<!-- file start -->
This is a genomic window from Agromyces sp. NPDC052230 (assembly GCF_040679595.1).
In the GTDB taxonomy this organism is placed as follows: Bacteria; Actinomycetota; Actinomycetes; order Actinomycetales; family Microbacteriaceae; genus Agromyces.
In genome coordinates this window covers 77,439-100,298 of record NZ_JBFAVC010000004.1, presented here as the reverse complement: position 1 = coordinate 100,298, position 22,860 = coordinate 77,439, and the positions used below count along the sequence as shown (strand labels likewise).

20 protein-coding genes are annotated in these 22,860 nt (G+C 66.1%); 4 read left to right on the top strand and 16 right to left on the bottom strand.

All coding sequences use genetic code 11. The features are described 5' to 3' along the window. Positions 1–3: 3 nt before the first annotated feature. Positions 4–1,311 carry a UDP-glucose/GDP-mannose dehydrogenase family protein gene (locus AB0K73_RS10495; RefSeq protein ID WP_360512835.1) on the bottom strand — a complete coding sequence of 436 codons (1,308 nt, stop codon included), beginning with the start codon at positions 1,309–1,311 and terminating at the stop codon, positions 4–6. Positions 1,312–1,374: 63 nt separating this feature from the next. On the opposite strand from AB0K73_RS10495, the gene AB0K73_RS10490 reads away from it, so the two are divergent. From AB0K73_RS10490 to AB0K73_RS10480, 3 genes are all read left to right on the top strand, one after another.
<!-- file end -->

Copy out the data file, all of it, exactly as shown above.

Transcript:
This is a genomic window from Agromyces sp. NPDC052230 (assembly GCF_040679595.1).
In the GTDB taxonomy this organism is placed as follows: Bacteria; Actinomycetota; Actinomycetes; order Actinomycetales; family Microbacteriaceae; genus Agromyces.
In genome coordinates this window covers 77,439-100,298 of record NZ_JBFAVC010000004.1, presented here as the reverse complement: position 1 = coordinate 100,298, position 22,860 = coordinate 77,439, and the positions used below count along the sequence as shown (strand labels likewise).

20 protein-coding genes are annotated in these 22,860 nt (G+C 66.1%); 4 read left to right on the top strand and 16 right to left on the bottom strand.

All coding sequences use genetic code 11. The features are described 5' to 3' along the window. Positions 1–3: 3 nt before the first annotated feature. Positions 4–1,311 carry a UDP-glucose/GDP-mannose dehydrogenase family protein gene (locus AB0K73_RS10495; RefSeq protein ID WP_360512835.1) on the bottom strand — a complete coding sequence of 436 codons (1,308 nt, stop codon included), beginning with the start codon at positions 1,309–1,311 and terminating at the stop codon, positions 4–6. Positions 1,312–1,374: 63 nt separating this feature from the next. On the opposite strand from AB0K73_RS10495, the gene AB0K73_RS10490 reads away from it, so the two are divergent. From AB0K73_RS10490 to AB0K73_RS10480, 3 genes are all read left to right on the top strand, one after another.